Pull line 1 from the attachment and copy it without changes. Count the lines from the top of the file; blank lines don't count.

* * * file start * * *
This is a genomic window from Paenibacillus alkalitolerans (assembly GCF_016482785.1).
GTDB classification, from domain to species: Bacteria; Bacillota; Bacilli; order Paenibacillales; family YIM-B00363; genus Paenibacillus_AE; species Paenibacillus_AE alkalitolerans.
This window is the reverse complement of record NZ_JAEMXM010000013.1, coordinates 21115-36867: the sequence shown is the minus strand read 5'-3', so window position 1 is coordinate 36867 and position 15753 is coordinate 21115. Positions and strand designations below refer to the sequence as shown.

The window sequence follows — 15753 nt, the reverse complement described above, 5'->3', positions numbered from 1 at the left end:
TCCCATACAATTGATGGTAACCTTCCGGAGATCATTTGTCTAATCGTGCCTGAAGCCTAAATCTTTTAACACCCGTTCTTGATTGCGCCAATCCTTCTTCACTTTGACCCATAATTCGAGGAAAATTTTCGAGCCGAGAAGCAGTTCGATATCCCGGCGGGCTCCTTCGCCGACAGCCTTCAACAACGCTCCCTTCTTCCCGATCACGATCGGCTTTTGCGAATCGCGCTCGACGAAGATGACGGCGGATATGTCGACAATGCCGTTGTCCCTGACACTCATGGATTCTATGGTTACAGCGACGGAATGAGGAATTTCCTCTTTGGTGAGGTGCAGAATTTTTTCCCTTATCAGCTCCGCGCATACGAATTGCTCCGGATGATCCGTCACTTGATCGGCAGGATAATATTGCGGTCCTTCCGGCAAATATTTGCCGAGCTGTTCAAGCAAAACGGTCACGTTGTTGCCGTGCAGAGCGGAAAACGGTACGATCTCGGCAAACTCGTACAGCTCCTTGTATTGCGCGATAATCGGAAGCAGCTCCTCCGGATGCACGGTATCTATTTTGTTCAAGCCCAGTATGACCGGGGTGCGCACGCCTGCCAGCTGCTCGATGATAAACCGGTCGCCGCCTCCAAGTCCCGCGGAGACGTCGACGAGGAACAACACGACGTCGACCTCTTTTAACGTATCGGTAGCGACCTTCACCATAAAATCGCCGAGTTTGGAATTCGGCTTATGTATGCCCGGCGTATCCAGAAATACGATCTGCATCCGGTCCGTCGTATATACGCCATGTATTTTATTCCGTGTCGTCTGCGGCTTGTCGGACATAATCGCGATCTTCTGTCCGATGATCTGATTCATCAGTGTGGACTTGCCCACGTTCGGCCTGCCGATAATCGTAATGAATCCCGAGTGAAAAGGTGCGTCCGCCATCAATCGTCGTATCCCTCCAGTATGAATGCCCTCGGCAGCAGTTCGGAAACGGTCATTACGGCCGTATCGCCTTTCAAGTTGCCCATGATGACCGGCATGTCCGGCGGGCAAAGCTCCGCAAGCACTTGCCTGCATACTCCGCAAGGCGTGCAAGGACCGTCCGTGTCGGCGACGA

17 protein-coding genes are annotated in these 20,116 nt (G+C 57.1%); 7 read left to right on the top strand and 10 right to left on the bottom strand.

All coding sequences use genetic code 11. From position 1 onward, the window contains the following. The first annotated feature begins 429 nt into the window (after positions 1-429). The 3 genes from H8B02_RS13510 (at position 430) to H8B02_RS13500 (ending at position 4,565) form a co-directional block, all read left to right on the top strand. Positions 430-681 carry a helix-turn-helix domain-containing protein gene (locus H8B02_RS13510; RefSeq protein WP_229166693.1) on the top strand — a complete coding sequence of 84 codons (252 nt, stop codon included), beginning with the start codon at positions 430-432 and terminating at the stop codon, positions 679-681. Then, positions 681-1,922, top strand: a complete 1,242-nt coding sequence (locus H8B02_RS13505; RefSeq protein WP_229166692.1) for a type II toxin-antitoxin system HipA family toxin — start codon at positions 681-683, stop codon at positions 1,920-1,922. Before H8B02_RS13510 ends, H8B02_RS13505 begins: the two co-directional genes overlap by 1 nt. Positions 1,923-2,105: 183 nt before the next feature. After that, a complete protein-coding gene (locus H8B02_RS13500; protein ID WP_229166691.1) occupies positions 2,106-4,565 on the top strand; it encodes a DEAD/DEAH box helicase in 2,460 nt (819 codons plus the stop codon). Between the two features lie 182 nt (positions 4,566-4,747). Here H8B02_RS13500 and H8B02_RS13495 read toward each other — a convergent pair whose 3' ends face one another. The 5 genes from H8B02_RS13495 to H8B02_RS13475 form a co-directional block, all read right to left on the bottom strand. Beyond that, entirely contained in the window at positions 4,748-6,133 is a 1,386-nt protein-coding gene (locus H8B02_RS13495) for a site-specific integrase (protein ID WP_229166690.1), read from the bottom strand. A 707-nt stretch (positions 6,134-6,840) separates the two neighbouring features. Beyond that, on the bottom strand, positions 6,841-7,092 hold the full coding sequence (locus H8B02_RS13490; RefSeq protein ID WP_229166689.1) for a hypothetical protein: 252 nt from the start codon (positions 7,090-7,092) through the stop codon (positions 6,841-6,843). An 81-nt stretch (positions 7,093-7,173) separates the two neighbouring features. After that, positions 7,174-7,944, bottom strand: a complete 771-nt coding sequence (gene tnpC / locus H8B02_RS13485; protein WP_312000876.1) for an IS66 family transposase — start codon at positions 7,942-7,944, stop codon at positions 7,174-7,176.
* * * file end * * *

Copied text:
This is a genomic window from Paenibacillus alkalitolerans (assembly GCF_016482785.1).